IT'S saying something that even Celtic, on a whopping 62-game unbeaten streak in the Scottish Premiership, are facing more of a title challenge than Pontypool.

The Hoops have just a one-point lead over Aberdeen at the head of the table but it's inevitable there will be another party at Parkhead come March.

The same is the case at Pontypool Park in what is, sadly, an all-too-easy defence of their WRU Championship crown. They are nine from nine and 15 points clear.

The Welsh Rugby Union should put a diary marker in now for their final home game: 'Saturday, April 7 – chairman Gareth Davies to present trophy after Pontypool v Newcastle Emlyn'.

Given the budget at their disposal, it's unsurprising that Pooler are easing away from their rivals and it mustn't be particularly stimulating for Leighton Jones' men, who are unable to gain promotion to the ring-fenced Premiership until at least 2020.

While Celtic's season is given some spice by European football, Pontypool have to wait until January when they start their WRU National Cup campaign, and even that features a round one clash with Championship rivals Tata Steel.

Head coach Jones will say that Pooler are motivated by getting better every week but it's an unsatisfactory plight. Whatever your level of sport, winning is always more enjoyable when pushed hard.

Their situation leaves just two prime targets – to go unbeaten in the league after losing just once, to Cardiff Met, last term and to add to the Llanelli and Cardiff Premiership scalps in knockout rugby.

It's a demoralising situation with Pontypool a big fish in a small pond, but their rivals will say it's a predicament of their own making after falling short in 2015/16.

That is undeniably true, the rules were made clear about entry to the revamped Premiership and Pooler fluffed their lines when finishing beneath Merthyr, Swansea, Bargoed and RGC 1404.

Nor do Pontypool get much sympathy from the top flight – in a Welsh Rugby Union review into the Premiership that I have seen, 10 clubs stated that they felt Pooler were causing an increase in wages.

That number was only exceeded by Merthyr on 12 with third-ranked Ebbw Vale down on three.

Pontypool continued to invest in their playing side this summer and it has to be said that some of their recent recruits haven't done much for the age profile of the squad.

That's their prerogative – owner Peter Jeffreys saved the club and can spend his money how he wants – and Pooler just have to look after Pooler, similar to how Ebbw Vale had to look after Ebbw Vale.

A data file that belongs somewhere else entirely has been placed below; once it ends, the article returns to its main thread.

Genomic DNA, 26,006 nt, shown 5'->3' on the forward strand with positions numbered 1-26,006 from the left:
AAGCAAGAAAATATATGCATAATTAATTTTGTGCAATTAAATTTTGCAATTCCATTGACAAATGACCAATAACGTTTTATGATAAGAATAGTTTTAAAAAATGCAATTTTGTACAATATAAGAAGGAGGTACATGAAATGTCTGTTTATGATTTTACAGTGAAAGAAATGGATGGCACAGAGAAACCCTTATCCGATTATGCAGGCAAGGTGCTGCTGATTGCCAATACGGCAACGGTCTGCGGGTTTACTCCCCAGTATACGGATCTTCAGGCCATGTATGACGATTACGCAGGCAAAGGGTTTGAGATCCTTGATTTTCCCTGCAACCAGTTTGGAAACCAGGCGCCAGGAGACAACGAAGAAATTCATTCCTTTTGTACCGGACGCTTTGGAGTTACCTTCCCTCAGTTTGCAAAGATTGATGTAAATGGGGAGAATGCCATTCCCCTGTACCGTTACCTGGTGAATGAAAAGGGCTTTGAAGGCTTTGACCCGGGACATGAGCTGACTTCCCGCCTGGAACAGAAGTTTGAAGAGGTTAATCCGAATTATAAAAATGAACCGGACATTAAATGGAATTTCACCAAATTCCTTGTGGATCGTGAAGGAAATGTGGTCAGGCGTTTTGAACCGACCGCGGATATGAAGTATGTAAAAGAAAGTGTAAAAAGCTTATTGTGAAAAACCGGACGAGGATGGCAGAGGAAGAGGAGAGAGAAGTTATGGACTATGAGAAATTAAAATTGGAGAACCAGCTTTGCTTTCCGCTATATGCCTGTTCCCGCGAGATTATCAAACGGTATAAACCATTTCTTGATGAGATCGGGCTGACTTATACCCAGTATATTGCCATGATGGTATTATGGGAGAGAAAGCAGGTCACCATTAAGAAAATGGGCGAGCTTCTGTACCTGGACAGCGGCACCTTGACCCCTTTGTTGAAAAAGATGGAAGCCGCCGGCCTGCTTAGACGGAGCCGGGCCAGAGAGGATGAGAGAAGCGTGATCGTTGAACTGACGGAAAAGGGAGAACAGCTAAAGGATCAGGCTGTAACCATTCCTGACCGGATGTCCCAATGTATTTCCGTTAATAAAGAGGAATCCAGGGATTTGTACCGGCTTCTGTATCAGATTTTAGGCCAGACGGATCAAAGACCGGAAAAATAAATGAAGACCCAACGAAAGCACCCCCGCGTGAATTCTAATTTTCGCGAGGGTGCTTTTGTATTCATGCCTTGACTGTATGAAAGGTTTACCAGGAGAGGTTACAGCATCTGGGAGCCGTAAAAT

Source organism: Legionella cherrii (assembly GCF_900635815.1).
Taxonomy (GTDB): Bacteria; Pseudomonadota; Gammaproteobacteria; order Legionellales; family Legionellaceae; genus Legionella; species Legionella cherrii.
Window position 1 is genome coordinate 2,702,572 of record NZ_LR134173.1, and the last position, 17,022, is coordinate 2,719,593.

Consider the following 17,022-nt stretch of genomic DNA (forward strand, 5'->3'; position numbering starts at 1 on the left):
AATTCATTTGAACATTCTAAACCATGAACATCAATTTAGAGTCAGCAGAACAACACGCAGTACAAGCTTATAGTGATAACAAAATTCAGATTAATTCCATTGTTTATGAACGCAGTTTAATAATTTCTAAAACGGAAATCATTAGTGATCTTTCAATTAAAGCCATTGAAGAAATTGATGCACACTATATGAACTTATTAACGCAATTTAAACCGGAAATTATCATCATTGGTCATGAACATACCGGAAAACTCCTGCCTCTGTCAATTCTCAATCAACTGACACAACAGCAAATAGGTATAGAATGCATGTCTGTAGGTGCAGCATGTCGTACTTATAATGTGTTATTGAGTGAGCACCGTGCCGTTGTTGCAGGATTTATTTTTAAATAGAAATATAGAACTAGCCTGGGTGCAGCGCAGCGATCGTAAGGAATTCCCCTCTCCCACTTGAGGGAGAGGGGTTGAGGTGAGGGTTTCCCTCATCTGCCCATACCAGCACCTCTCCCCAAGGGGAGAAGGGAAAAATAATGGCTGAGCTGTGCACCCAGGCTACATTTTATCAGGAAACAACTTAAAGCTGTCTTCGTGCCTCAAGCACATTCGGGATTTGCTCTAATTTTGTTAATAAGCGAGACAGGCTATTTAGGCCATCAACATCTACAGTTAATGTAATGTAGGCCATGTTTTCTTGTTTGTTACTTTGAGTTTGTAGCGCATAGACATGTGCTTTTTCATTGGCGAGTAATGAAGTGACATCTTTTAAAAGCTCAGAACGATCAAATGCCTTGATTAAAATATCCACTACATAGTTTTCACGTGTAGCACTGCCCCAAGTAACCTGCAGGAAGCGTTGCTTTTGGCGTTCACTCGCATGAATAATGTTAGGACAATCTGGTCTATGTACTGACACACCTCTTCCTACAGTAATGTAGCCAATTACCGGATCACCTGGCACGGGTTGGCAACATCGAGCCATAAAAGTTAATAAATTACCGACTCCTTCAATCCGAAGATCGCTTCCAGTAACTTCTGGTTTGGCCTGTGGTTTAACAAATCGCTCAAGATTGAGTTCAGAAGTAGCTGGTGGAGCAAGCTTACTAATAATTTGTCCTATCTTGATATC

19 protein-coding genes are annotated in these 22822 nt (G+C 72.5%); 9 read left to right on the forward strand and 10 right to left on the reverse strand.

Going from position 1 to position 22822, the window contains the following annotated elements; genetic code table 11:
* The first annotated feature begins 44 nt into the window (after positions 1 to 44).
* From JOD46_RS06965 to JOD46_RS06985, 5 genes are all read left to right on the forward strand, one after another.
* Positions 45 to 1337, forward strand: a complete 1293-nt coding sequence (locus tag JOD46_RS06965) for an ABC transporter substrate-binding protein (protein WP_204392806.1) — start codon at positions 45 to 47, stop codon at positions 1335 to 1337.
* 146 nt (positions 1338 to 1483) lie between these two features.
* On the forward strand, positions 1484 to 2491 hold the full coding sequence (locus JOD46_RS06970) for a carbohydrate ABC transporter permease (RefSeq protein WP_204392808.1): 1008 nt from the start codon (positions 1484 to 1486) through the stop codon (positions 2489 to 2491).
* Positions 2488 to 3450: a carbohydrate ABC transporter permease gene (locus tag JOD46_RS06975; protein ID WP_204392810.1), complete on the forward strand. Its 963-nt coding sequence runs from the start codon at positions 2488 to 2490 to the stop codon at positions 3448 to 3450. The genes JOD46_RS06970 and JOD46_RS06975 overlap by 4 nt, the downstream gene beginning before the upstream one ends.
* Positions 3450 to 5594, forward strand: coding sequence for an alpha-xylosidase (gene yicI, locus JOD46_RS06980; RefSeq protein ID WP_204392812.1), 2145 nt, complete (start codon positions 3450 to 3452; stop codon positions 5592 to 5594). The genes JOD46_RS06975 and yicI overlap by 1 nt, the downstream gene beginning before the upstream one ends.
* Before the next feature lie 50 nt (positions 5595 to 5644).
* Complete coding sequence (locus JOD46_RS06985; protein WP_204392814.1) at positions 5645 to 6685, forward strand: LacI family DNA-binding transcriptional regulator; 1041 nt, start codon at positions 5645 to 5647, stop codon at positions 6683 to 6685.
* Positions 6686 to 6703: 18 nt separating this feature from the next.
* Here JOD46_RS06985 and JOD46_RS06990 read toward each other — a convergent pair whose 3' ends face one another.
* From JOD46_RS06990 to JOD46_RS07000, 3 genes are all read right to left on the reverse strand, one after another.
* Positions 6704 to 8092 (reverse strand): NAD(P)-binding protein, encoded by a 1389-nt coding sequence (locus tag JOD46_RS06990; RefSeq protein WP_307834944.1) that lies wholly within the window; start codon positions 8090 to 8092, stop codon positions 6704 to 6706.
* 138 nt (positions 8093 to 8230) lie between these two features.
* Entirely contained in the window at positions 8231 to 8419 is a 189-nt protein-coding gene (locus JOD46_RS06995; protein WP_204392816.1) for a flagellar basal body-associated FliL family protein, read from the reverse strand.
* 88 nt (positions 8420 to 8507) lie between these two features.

The Steelmen know what it's like to be on the outside looking in and when they finally got back to the Premiership in 2014/15 they made the play-offs then won the title the following campaign.

Nonetheless it's an odd situation of stasis in Pontypool – it would be unfair to suddenly change the ring-fencing pledge for Premiership clubs, many of whom have undertaken rebuilding programmes, yet it's uncompetitive for Pooler and the likes of Narberth, Trebanos and Tata who can't have a proper crack at a title.

Nor is it doing much good for rugby in the area; there is always the danger of a home game being a turkey shoot and there are just two derbies on the fixtures list, Newbridge visit on December 30 before a return clash at the Welfare on March 31.

Not only that but chief executive Ben Jeffreys said at the start of the season that their plight is stopping his family from pumping money into redeveloping Pooler's famous ground.

Sadly I have no solution to this sad, unsatisfactory situation. I have no silver bullets.

Pontypool may well be a "Premiership team" as Ben Jeffreys stated on Twitter yet they are condemned to two seasons of Championship cakewalks before a promotion tilt, their only consolation being that it will make their return all the sweeter.

South Wales Argus:

I'VE banged the drum for Elliot Dee with the enthusiasm of John Bonham through the years so it's a delight that the Dragons hooker has finally got a crack with Wales.

His call-up to the Test squad for the autumn internationals against Australia, Georgia, New Zealand and South Africa is not only richly-deserved but could propel the 23-year-old to new heights.

Dee has come back from a nightmare 2016/17 with energy, snap and a determination to enjoy every minute.

He has been superb in a Dragons team that, although improving, has still endured six defeats from nine games.

The front rower from Newbridge is an infectious figure on the field, he plays with energy, desire and a little bit of cockiness – no doubt characteristics that appeal to Warren Gatland, himself a former diminutive hooker.

Dee is also a lively, hugely-popular figure at the Dragons' training base in Ystrad Mynach yet last season exposed his vulnerability; he admitted that three ankle operations and nose surgery left him in a "dark place" and he feared for his Rodney Parade future.

Thankfully things have turned around quickly and he has penned a fresh three-year contract and earned that elusive Wales call-up.

Fingers crossed that will be followed by a cap or four in the coming weeks but whatever happens, Dee has been given a taste of Test camp and will want more.

The tussle for the 2 jersey is fierce with the Scarlets' Ryan Elias and Ospreys' Sam Parry, Scott Otten and Scott Baldwin still on regional duty rather than in the Vale of Glamorgan this autumn while Richard Hibbard's excellent Gloucester form is unlikely to end his exile.

Dee is now a World Cup contender and his hunger will only be fuelled by his autumn with Alun Wyn Jones, Taulupe Faletau, Justin Tipuric & Co.

The Dragons should reap the rewards from one of the good guys getting long overdue recognition.